You likely carry a number of clubs in your golf bag that you use for chipping, including a 9-iron, pitching wedge, and sand wedge. Each of these clubs has not only a different loft, but also a different shaft length — and, unless you had your clubs fitted by a professional when you bought them, it’s possible that they’re not the right length for you. Having to adjust your posture to compensate for clubs of the incorrect length can make it difficult to chip properly. Ask the local golf pro or fitting professional look at your clubs and assess them against your stance. If they’re too long or too short, you can have new shafts installed — often in the course’s pro shop.
Regrip Your Chipping Clubs
Over time, the grips of your chipping clubs (and the other clubs in your bag) will get worn out. The result is that they’ll be tough to hang onto, which can result in the club sliding in your hands while you chip. This will make it difficult to chip with any degree of consistency, and you’ll find yourself struggling to play well around the greens as a result. Visiting the golf course’s pro shop gives you the chance to select new grips for your clubs that are the right size and offer plenty of stick, and have them installed by a professional.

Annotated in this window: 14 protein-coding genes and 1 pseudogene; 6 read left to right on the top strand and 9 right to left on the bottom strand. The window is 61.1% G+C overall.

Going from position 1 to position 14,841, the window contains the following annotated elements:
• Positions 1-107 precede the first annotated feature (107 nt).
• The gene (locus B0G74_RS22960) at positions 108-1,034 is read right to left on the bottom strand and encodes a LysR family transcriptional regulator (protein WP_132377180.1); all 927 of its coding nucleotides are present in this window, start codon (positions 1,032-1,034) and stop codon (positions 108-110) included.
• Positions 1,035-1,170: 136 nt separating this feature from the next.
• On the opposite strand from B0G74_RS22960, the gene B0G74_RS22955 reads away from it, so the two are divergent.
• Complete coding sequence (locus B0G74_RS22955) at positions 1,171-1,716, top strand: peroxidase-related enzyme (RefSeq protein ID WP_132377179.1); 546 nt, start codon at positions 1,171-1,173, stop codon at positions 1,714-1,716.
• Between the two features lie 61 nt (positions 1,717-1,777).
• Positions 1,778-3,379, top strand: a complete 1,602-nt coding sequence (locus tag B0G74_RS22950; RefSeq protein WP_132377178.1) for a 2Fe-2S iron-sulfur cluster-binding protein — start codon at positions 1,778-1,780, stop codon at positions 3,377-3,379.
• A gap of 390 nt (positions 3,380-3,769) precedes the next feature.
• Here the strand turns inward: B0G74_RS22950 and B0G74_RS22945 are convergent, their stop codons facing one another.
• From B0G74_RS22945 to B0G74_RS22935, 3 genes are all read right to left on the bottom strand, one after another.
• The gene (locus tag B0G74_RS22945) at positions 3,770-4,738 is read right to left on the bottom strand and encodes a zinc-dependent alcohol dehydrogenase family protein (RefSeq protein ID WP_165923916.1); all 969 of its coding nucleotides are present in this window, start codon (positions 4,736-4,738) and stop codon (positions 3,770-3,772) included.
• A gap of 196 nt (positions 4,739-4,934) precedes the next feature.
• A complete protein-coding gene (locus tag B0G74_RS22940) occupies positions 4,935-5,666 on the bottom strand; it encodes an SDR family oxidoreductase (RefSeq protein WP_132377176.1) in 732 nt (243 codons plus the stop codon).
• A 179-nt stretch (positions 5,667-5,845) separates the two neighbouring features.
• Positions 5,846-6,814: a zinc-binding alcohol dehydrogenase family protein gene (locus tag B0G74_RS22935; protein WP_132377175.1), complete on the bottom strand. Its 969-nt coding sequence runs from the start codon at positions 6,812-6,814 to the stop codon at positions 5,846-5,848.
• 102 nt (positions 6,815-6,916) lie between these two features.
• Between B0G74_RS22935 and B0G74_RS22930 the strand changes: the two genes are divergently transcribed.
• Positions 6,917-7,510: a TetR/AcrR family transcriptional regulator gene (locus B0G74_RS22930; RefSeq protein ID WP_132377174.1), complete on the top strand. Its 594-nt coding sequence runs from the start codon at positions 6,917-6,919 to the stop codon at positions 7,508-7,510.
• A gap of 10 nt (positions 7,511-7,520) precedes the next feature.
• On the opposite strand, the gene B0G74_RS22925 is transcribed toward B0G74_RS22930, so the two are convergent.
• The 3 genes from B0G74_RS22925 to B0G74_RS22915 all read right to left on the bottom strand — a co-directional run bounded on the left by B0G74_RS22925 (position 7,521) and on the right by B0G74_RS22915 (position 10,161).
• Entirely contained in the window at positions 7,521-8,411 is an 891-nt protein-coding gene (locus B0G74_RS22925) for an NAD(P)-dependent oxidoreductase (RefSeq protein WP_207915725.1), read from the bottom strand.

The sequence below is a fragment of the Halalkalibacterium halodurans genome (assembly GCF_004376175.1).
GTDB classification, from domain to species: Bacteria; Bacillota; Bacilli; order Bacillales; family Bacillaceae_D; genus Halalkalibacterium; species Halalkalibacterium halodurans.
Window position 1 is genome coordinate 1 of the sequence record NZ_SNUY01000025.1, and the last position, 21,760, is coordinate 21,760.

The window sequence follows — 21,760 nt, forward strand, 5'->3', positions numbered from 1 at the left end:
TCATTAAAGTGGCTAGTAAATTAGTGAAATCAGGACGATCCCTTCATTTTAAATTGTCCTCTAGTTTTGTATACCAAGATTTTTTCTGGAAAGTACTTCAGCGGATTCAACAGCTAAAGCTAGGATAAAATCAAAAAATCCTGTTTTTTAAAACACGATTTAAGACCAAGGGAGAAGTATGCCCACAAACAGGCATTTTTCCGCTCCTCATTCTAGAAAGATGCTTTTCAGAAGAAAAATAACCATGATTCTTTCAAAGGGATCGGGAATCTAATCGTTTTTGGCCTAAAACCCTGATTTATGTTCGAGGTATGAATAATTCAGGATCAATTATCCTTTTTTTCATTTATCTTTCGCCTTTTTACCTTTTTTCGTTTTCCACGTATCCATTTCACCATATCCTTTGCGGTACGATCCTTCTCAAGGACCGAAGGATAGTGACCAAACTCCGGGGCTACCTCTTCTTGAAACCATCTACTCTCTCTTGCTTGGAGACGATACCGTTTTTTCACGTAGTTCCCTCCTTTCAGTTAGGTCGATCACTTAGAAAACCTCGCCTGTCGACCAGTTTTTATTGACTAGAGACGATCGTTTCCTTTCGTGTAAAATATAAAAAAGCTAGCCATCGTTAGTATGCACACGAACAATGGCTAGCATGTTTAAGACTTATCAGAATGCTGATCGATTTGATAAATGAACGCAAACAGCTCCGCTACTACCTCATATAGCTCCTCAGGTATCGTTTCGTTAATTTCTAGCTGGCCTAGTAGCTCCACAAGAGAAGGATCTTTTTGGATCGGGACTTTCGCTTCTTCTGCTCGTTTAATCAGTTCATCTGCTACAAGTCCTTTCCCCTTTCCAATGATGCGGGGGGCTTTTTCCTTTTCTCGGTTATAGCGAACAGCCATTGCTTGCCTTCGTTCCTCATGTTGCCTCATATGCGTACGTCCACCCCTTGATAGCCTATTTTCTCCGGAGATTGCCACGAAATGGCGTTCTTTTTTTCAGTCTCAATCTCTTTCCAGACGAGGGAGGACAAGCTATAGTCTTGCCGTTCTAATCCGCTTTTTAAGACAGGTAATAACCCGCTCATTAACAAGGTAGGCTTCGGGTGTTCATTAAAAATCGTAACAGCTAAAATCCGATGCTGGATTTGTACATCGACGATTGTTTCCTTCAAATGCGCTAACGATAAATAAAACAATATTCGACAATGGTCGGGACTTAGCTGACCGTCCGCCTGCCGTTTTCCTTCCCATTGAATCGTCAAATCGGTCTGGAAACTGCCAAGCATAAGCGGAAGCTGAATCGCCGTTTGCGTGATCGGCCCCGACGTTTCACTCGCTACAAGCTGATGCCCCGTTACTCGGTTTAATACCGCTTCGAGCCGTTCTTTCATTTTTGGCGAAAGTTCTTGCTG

Test Your Chipping In A Simulator
It’s possible that you may be struggling to chip consistently not because of your clubs, but because of how you use them. Many golf courses have a training area with simulator screens and cameras that allow you to take some practice shots and have the accredited golfing instructor analyze your swing. It’s easy to allow your front shoulder to fly open prematurely, for example, and this can be difficult to detect on your own. When you’re able to watch your swing in slow motion on a big screen, you’ll see the issues so that you can take steps to correct them.